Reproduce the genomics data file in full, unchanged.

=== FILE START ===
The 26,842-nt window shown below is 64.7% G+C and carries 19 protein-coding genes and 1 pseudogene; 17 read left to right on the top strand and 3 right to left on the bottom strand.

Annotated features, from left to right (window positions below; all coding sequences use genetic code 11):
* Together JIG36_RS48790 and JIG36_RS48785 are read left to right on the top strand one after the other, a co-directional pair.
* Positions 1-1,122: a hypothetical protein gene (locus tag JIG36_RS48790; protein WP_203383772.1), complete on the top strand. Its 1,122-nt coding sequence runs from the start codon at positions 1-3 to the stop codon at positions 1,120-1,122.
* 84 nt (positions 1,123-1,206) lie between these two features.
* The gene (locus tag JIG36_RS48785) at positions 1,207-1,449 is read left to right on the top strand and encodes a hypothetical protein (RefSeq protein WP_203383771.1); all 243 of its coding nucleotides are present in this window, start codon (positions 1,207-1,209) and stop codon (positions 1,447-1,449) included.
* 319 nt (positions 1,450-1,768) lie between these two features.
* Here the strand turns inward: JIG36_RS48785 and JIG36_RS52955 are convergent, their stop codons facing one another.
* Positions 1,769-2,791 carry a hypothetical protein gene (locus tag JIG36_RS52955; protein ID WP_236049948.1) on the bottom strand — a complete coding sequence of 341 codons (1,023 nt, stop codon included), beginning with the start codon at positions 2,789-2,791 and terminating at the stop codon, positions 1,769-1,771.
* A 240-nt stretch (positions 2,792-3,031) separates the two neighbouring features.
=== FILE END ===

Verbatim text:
The 26,842-nt window shown below is 64.7% G+C and carries 19 protein-coding genes and 1 pseudogene; 17 read left to right on the top strand and 3 right to left on the bottom strand.

Annotated features, from left to right (window positions below; all coding sequences use genetic code 11):
* Together JIG36_RS48790 and JIG36_RS48785 are read left to right on the top strand one after the other, a co-directional pair.
* Positions 1-1,122: a hypothetical protein gene (locus tag JIG36_RS48790; protein WP_203383772.1), complete on the top strand. Its 1,122-nt coding sequence runs from the start codon at positions 1-3 to the stop codon at positions 1,120-1,122.
* 84 nt (positions 1,123-1,206) lie between these two features.
* The gene (locus tag JIG36_RS48785) at positions 1,207-1,449 is read left to right on the top strand and encodes a hypothetical protein (RefSeq protein WP_203383771.1); all 243 of its coding nucleotides are present in this window, start codon (positions 1,207-1,209) and stop codon (positions 1,447-1,449) included.
* 319 nt (positions 1,450-1,768) lie between these two features.
* Here the strand turns inward: JIG36_RS48785 and JIG36_RS52955 are convergent, their stop codons facing one another.
* Positions 1,769-2,791 carry a hypothetical protein gene (locus tag JIG36_RS52955; protein ID WP_236049948.1) on the bottom strand — a complete coding sequence of 341 codons (1,023 nt, stop codon included), beginning with the start codon at positions 2,789-2,791 and terminating at the stop codon, positions 1,769-1,771.
* A 240-nt stretch (positions 2,792-3,031) separates the two neighbouring features.